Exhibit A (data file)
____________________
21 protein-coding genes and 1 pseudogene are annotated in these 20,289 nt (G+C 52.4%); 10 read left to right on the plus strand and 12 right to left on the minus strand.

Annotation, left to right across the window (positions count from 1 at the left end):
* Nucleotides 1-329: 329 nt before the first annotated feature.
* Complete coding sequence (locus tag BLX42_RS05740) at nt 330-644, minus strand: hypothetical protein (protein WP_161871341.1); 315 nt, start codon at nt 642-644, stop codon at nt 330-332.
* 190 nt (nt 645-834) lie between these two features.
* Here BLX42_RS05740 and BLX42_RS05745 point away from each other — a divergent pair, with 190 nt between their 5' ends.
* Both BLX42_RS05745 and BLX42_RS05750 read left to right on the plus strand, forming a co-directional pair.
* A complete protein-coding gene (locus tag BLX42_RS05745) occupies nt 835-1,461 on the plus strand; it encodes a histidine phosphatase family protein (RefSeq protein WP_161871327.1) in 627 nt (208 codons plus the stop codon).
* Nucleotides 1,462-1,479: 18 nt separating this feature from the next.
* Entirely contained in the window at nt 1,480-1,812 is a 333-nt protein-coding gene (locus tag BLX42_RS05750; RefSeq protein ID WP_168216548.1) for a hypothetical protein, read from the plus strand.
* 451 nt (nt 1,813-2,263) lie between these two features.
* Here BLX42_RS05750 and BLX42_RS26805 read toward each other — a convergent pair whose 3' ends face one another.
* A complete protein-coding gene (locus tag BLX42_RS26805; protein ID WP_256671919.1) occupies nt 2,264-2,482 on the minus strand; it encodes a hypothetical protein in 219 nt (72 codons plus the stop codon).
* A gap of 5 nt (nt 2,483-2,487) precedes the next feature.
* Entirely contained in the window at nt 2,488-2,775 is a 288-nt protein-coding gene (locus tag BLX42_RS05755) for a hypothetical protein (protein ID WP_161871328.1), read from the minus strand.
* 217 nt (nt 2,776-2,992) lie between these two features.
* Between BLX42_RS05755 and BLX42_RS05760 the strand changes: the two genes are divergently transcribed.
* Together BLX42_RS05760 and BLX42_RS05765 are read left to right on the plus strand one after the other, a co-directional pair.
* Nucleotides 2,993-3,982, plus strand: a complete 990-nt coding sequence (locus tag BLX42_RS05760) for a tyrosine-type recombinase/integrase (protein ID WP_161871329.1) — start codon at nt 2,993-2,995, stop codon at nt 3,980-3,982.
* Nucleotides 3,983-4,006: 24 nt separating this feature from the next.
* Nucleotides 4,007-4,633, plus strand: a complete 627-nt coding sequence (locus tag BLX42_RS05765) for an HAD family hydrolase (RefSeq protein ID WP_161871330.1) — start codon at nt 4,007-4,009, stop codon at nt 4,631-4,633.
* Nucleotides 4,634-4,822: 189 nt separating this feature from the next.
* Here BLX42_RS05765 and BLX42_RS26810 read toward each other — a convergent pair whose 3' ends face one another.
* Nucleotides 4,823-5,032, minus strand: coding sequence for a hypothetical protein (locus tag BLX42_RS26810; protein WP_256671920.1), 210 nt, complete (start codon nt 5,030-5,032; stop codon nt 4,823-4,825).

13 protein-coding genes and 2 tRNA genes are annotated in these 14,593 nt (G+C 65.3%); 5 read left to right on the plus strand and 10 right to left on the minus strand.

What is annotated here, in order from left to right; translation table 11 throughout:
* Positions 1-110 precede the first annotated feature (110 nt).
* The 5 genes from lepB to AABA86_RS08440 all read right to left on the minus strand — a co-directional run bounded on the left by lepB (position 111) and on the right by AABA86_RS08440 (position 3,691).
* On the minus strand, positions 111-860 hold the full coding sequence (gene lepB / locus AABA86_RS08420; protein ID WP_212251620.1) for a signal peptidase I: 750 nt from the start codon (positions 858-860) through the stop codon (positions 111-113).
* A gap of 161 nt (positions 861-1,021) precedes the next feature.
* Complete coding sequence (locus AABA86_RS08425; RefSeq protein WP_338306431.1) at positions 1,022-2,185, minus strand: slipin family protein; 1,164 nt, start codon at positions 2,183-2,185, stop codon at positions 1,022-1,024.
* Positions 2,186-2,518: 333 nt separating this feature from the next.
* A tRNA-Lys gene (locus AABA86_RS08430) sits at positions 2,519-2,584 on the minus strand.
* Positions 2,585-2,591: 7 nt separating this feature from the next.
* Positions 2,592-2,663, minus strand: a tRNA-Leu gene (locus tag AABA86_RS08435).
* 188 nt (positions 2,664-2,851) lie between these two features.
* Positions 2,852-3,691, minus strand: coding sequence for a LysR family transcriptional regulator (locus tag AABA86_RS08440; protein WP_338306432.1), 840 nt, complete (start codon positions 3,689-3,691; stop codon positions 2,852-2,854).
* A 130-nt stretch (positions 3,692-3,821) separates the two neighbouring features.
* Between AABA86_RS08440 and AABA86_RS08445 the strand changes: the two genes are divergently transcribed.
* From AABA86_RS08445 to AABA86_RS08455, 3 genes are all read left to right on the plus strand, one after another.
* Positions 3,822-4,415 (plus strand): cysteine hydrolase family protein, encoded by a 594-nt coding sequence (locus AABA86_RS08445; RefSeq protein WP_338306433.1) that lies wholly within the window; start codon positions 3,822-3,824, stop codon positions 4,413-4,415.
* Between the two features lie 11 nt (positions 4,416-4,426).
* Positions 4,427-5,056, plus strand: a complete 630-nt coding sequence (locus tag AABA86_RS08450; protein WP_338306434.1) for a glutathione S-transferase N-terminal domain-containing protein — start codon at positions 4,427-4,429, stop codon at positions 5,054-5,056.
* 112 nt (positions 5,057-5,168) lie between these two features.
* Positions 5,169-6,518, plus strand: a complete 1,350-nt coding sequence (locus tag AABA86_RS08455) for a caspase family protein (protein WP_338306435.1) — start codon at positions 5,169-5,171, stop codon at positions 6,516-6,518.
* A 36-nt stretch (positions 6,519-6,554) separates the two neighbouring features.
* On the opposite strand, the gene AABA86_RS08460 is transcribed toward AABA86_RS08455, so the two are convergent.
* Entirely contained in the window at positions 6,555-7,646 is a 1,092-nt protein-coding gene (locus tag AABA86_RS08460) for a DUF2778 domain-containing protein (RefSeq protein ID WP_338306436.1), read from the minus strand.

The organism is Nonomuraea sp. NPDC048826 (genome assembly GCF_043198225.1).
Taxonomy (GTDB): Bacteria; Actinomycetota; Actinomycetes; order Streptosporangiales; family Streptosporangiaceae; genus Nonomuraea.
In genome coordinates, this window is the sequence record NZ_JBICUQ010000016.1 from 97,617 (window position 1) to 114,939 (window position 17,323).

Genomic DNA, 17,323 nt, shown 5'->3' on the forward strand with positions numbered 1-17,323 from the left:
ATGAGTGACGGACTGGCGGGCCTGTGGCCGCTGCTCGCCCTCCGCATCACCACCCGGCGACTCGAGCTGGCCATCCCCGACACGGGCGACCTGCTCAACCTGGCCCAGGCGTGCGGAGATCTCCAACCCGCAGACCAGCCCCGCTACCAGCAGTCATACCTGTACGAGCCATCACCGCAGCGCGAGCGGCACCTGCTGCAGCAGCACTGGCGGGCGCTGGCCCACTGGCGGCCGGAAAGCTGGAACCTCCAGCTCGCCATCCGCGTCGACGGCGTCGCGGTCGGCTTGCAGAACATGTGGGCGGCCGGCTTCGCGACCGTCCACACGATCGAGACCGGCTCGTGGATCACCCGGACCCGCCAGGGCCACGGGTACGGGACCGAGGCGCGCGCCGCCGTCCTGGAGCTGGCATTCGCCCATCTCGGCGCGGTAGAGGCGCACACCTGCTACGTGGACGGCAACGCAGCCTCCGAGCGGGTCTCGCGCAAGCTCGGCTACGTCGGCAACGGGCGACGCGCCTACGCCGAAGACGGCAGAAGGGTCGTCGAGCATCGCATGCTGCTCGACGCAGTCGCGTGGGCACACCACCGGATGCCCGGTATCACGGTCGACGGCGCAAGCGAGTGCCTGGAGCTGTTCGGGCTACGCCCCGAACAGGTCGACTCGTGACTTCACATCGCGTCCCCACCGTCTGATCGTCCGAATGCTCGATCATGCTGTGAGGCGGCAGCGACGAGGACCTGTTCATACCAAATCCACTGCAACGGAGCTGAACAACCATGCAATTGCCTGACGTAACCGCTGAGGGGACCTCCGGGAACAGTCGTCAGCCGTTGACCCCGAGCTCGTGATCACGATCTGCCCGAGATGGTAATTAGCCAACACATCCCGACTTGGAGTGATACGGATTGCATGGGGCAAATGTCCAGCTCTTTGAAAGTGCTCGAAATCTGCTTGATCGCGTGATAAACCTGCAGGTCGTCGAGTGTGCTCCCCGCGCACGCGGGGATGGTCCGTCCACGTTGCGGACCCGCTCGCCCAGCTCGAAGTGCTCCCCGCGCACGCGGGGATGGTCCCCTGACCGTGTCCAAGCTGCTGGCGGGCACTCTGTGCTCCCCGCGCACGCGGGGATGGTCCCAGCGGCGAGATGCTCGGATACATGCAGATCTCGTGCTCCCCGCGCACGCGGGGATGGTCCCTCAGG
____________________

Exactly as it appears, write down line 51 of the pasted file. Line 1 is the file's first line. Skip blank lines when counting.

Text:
In genome coordinates, this window is the sequence record NZ_JBICUQ010000016.1 from 97,617 (window position 1) to 114,939 (window position 17,323).